There were many who have said it couldn't be done—that a husband-and-wife pair could never win the Masters. The Portugals have now disproved the theory, but their playing partnership has had its stormy moments. Friends hearing them argue at a tournament, however, take such outbursts as a real sign that they are having a good game.
The Portugals are convinced that they don't fight. "We have given that up," says Morris, who recently left a children's-wear manufacturing business to assist in the management of the Regency Bridge Club in Los Angeles. He has ideas, however, on why other married couples squabble so much. "They're stuck with each other. They can't just shrug it off and cut a new partner. Then, too, they expect more of one another."
The Portugals expect a great deal of one another because each regards the other's game so highly. When I talked with Helen Portugal in Turin, Italy, where she played as a member of the U.S. women's team in the Olympiad, she constantly referred to her husband as the real player of the family. Mr. Portugal, after their victory in Los Angeles, said that Helen was the bulwark of their team.
True or not, she is only the third woman ever to win the Life Master Pairs. Helen Sobel, playing with me, has won it twice, and Ruth Chase Gilbert of Philadelphia won it in 1949 with Leo Roet of Irvington, N.J.
It requires courage, as well as perceptiveness, to win a bridge championship, and in a pair game the play of a mere one-bid can be as important as a grand slam. To illustrate, here's a hand that helped the Portugals win their title.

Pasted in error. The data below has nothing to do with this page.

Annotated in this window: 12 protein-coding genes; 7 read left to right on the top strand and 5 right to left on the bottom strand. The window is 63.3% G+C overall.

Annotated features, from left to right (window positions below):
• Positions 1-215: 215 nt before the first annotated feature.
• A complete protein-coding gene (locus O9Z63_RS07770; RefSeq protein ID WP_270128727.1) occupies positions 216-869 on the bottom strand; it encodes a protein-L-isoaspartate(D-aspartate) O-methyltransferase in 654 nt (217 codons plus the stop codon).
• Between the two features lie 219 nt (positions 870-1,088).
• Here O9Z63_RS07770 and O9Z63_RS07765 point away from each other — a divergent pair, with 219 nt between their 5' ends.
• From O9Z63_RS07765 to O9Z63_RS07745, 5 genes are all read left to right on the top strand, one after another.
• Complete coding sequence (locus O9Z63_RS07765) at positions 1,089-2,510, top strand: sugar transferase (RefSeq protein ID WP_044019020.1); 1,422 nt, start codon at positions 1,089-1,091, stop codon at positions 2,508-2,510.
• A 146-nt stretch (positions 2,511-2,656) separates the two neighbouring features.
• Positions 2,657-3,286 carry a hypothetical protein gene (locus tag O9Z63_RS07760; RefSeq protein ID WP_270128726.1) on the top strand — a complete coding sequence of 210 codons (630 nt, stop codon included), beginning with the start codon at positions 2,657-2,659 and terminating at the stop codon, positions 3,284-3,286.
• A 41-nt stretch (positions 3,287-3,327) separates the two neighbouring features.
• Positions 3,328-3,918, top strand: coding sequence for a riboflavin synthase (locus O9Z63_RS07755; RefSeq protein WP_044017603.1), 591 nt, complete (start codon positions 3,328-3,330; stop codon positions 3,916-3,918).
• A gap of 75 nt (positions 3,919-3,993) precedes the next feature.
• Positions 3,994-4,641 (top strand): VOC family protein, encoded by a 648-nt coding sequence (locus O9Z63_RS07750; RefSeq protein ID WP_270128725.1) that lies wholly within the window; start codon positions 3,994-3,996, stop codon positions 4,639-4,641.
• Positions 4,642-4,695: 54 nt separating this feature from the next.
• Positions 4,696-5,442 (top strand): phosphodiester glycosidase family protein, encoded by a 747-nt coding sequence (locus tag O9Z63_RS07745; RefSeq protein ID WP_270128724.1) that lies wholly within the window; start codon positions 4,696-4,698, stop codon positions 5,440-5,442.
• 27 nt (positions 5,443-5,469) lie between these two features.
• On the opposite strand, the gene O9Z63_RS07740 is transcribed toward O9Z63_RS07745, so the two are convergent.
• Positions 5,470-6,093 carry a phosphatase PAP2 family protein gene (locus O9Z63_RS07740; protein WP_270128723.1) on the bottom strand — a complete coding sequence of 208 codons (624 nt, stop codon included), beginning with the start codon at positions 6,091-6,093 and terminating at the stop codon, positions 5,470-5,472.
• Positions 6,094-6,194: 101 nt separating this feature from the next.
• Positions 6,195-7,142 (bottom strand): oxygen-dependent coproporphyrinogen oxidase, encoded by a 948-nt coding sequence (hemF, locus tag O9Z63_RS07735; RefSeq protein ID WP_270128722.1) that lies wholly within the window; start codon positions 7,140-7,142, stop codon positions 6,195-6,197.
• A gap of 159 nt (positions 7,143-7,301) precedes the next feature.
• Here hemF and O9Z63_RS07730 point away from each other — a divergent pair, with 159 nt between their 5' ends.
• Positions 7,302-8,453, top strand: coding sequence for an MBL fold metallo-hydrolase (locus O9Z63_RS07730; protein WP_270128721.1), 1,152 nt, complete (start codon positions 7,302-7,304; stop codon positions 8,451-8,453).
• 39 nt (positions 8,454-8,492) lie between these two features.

West wasn't strong enough to double one spade, but got his opportunity to convert partner's reopening takeout double via a penalty pass.
East won the first club and returned the spade 8. At this point most declarers panicked, dashing in with the high spade and hastening to ruff a losing club before dummy's remaining trump could be drawn. These players fared badly. When they came off dummy with a diamond, East won with the jack and cashed two high clubs, giving West two diamond discards. On the next diamond West overruffed South. A heart put dummy in with the ace, and South managed to make two more trump tricks for down two.
Portugal played with greater valor as well as greater discretion. After winning the trump return, he reasoned that East surely did not have another trump and that West probably did not have a high diamond. So, before dashing to ruff a club, he led the diamond 9 and passed it to East's jack. East put back a high club. Dummy ruffed and South trumped a diamond to his hand. Next he led to dummy's heart ace and ruffed another low diamond. With only the king-jack of trumps remaining against West's four spades, he exited and waited for West to lead trumps, making five trumps in his own hand, the heart ace and one ruff in dummy.